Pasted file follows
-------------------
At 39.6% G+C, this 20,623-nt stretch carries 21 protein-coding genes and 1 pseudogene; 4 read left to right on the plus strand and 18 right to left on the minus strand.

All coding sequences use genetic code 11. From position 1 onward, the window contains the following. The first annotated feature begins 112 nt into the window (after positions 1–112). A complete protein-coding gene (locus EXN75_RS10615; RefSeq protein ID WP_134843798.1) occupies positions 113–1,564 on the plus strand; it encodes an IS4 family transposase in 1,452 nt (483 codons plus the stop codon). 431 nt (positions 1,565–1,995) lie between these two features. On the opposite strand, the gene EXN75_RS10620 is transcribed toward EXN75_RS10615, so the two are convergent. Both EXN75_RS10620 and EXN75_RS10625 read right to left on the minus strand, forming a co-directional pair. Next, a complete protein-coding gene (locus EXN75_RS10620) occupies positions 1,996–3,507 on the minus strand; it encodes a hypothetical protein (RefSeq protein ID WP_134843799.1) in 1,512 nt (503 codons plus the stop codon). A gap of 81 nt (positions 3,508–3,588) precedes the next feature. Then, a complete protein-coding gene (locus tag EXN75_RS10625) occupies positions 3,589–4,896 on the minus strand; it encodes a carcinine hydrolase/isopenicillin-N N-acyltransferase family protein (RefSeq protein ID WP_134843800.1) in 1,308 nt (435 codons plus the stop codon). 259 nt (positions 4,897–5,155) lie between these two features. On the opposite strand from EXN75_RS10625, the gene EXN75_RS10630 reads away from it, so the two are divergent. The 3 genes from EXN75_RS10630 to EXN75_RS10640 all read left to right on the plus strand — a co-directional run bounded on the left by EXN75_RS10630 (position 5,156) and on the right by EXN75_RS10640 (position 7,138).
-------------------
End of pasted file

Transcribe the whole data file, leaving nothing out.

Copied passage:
At 39.6% G+C, this 20,623-nt stretch carries 21 protein-coding genes and 1 pseudogene; 4 read left to right on the plus strand and 18 right to left on the minus strand.

All coding sequences use genetic code 11. From position 1 onward, the window contains the following. The first annotated feature begins 112 nt into the window (after positions 1–112). A complete protein-coding gene (locus EXN75_RS10615; RefSeq protein ID WP_134843798.1) occupies positions 113–1,564 on the plus strand; it encodes an IS4 family transposase in 1,452 nt (483 codons plus the stop codon). 431 nt (positions 1,565–1,995) lie between these two features. On the opposite strand, the gene EXN75_RS10620 is transcribed toward EXN75_RS10615, so the two are convergent. Both EXN75_RS10620 and EXN75_RS10625 read right to left on the minus strand, forming a co-directional pair. Next, a complete protein-coding gene (locus EXN75_RS10620) occupies positions 1,996–3,507 on the minus strand; it encodes a hypothetical protein (RefSeq protein ID WP_134843799.1) in 1,512 nt (503 codons plus the stop codon). A gap of 81 nt (positions 3,508–3,588) precedes the next feature. Then, a complete protein-coding gene (locus tag EXN75_RS10625) occupies positions 3,589–4,896 on the minus strand; it encodes a carcinine hydrolase/isopenicillin-N N-acyltransferase family protein (RefSeq protein ID WP_134843800.1) in 1,308 nt (435 codons plus the stop codon). 259 nt (positions 4,897–5,155) lie between these two features. On the opposite strand from EXN75_RS10625, the gene EXN75_RS10630 reads away from it, so the two are divergent. The 3 genes from EXN75_RS10630 to EXN75_RS10640 all read left to right on the plus strand — a co-directional run bounded on the left by EXN75_RS10630 (position 5,156) and on the right by EXN75_RS10640 (position 7,138).